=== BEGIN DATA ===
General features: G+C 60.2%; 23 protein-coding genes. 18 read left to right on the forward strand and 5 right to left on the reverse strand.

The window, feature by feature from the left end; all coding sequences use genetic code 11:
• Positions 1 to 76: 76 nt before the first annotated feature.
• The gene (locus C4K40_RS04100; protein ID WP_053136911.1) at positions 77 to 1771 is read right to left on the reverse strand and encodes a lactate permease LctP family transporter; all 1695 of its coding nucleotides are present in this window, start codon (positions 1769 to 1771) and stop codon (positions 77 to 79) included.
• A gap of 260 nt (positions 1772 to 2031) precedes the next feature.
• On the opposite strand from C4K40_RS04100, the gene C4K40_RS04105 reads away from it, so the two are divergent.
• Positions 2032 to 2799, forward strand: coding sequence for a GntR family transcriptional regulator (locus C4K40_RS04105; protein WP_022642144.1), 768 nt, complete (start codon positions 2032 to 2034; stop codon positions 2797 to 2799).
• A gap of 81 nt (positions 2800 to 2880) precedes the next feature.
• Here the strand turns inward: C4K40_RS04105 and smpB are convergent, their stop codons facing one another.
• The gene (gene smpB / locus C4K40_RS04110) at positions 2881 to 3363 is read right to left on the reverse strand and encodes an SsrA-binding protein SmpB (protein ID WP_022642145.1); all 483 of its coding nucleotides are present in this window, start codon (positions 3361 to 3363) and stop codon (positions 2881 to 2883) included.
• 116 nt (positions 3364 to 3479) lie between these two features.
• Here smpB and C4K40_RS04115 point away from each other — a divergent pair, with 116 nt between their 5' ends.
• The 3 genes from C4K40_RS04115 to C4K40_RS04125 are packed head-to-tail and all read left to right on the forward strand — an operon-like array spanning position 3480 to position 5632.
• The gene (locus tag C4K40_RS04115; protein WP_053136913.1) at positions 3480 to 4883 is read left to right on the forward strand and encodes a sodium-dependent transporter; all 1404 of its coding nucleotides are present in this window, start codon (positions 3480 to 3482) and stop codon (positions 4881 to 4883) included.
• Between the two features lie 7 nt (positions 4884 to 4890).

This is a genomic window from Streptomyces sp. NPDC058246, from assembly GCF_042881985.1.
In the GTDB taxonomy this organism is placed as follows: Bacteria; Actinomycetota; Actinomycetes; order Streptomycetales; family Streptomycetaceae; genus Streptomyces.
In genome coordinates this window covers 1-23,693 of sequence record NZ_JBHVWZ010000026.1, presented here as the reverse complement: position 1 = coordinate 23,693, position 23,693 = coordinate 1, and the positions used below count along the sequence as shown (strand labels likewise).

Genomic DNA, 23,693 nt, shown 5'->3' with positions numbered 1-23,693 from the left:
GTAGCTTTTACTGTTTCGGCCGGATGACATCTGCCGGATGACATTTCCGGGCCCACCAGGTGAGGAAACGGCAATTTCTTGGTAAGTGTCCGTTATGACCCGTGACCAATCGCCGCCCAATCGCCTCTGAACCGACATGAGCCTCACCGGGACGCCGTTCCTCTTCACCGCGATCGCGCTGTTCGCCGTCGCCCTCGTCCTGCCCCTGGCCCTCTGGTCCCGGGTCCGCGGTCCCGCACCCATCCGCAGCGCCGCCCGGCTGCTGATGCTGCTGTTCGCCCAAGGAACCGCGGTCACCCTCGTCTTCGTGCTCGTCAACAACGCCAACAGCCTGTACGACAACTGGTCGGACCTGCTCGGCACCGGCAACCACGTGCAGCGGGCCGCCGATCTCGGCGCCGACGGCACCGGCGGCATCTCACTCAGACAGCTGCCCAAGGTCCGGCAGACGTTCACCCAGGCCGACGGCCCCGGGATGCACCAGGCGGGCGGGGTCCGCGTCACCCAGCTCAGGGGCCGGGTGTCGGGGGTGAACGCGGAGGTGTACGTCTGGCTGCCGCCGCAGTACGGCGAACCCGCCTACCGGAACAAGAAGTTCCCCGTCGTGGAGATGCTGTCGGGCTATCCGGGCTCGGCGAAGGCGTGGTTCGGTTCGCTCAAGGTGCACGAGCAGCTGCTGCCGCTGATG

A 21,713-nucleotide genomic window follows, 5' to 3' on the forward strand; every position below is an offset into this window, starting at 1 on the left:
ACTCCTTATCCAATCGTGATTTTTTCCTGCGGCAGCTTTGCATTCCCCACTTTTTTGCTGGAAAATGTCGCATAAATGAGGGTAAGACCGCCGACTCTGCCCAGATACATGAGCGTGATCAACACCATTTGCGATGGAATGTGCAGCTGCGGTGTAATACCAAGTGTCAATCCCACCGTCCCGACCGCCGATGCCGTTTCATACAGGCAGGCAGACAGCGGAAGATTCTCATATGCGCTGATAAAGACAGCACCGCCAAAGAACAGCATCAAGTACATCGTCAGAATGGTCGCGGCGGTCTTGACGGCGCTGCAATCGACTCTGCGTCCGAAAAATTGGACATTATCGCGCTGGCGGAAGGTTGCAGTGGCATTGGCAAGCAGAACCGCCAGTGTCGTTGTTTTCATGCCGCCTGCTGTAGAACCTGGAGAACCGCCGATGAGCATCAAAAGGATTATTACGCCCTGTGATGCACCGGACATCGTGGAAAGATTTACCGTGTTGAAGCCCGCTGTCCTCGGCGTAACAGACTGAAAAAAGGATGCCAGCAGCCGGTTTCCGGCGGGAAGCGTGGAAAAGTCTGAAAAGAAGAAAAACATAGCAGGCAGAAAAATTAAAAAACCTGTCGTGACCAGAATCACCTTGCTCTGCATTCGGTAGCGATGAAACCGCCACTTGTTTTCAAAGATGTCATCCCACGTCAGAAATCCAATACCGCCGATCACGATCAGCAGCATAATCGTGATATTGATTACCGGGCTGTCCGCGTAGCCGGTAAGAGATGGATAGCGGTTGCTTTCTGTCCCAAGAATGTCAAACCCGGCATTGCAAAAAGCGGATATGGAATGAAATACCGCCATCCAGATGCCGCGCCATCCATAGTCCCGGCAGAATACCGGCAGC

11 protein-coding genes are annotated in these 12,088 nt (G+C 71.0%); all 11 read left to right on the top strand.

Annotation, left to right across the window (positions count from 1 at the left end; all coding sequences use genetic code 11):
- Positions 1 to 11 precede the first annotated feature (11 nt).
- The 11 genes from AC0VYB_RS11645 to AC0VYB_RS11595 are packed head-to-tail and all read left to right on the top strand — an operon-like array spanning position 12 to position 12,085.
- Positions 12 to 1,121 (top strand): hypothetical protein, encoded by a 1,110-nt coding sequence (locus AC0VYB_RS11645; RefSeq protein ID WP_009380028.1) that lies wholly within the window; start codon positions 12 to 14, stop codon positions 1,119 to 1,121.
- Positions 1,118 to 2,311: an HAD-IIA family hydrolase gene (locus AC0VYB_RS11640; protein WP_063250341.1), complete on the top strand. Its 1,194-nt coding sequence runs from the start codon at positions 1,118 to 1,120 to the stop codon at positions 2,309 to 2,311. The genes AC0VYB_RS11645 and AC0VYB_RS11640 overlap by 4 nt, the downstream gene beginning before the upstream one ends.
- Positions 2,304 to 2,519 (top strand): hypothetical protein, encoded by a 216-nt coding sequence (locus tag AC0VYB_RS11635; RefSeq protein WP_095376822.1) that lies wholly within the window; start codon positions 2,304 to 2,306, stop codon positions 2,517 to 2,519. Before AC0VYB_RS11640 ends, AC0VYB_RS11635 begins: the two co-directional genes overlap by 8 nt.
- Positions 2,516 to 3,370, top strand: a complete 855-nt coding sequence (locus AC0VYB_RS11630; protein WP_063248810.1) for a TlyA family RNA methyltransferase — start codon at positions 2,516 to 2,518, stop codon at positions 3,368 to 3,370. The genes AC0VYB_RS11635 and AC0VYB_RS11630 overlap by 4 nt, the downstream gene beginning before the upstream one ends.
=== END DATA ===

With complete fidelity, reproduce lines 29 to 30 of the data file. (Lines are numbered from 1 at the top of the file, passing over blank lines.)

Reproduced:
- Positions 2,304 to 2,519 (top strand): hypothetical protein, encoded by a 216-nt coding sequence (locus tag AC0VYB_RS11635; RefSeq protein WP_095376822.1) that lies wholly within the window; start codon positions 2,304 to 2,306, stop codon positions 2,517 to 2,519. Before AC0VYB_RS11640 ends, AC0VYB_RS11635 begins: the two co-directional genes overlap by 8 nt.
- Positions 2,516 to 3,370, top strand: a complete 855-nt coding sequence (locus AC0VYB_RS11630; protein WP_063248810.1) for a TlyA family RNA methyltransferase — start codon at positions 2,516 to 2,518, stop codon at positions 3,368 to 3,370. The genes AC0VYB_RS11635 and AC0VYB_RS11630 overlap by 4 nt, the downstream gene beginning before the upstream one ends.